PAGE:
Photo by Jim McGuire via Getty Images.
The hits just keep on coming. The Internet hits for Larry Kotlikoff and his Social Security Secrets, that is. We’re still getting tens of thousands a day and wave after wave of inquiries for Larry, some of which he’s been gracious enough to answer here on Making Sen$e. Friday is our third installment of “Ask Larry,” and appreciative as I am, I want to take issue with his next-to-last answer to “Humanistic” about the system’s reason for being. Even though Larry’s joking, it’s ridiculous and even dangerous to suggest that Social Security was designed to drive us mad. (You might check out the question and Larry’s answer before continuing to read this introduction.)
Like every other piece of complex policy in a complex, highly politicized economy, Social Security has evolved in ways that are often confusing — bedeviling, even. Like the tax code. Like the criminal justice code. Like Dodd-Frank. Ever look at a compliance guide for the Americans with Disabilities Act?
To put it plainly, we’re a nation of laws and rights. They’re constantly changing with changing times, changing mores, changing technology. In the process, they become more fine-tuned, more complicated, more Byzantine even and, as a result, often more infuriating.
There’s this fantasy that laws and policy can be made simple. But tell that to your neighbor when she contests your right-of-way. Tell it to the inmates at Guantanamo or to Julian Assange. Tell it to someone whose baby has been poisoned by lead paint from an unregulated toy made in China. Tell it to the stockholders of a corporation that’s gone bankrupt by making deals it never publicly revealed. Sure, ours can seem like an “overly litigious” society. But is there so much litigation in this country because our laws are so complicated? Might it not be that our laws are so complicated because of all the litigation, all the insistence on our widely heralded competitive advantage, “the rule of law”?
Larry Kotlikoff is a dear and respected friend. His retirement software, ESPlanner, is widely considered state-of-the-art and can be accessed, in its basic version, for free. And he’s been his usual generous self to Making Sen$e and our audience with his time and savvy. But policy making is a tough enough job without snipers as wise as he generally is. To the extent that Social Security is in trouble, it’s because that, as Larry himself has implied for many years, we want its benefits, but — surprise! — we don’t much like paying for them. To the extent that Social Security is a hard-to-navigate system, it’s because we are constantly tempering what we feel is fair with what we think we can afford and because writing laws and regulations is really hard, never-ending work.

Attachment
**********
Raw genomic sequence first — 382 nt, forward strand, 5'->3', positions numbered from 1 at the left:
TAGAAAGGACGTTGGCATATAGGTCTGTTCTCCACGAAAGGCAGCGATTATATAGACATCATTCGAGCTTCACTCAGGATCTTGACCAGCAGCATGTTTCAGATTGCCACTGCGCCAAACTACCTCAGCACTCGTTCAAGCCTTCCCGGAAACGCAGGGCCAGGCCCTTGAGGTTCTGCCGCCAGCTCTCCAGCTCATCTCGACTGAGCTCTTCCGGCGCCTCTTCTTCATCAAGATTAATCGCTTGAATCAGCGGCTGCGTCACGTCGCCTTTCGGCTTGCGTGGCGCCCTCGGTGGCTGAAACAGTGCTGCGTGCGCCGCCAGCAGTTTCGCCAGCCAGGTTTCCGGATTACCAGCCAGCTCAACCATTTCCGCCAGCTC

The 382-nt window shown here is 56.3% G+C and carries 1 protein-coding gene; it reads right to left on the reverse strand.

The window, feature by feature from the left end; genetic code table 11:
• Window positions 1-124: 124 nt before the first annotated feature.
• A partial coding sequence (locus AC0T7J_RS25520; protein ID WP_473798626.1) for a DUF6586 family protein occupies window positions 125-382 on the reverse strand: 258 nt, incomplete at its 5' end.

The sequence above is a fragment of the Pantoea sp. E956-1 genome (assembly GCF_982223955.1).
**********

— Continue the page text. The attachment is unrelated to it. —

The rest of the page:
Larry will respond to this critique next week.
(Larry’s answers are also directed at our new PBS partners at Next Avenue.)
Questions may be edited for clarity and style.
Jo: Six months before my 70th birthday, I began my application for Social Security Retirement Insurance Benefits with a telephone interview. Before gathering my information, the interviewer asked me why I had waited so long to apply for benefits. I told him that I was waiting until age 70 in order to receive the highest possible monthly rate. He said immediately that I could have been receiving spousal benefits for almost four years before this. I told him that I had not been informed in any way that I was eligible for these benefits. He said: “We dropped the ball. You should have received a letter.” I was, of course, very upset at this news. He then told me that he would be able to grant me benefits for the previous six months once my application was complete. Is there anything I can do to recoup the approximately $30,000 I lost because I did not know about this benefit?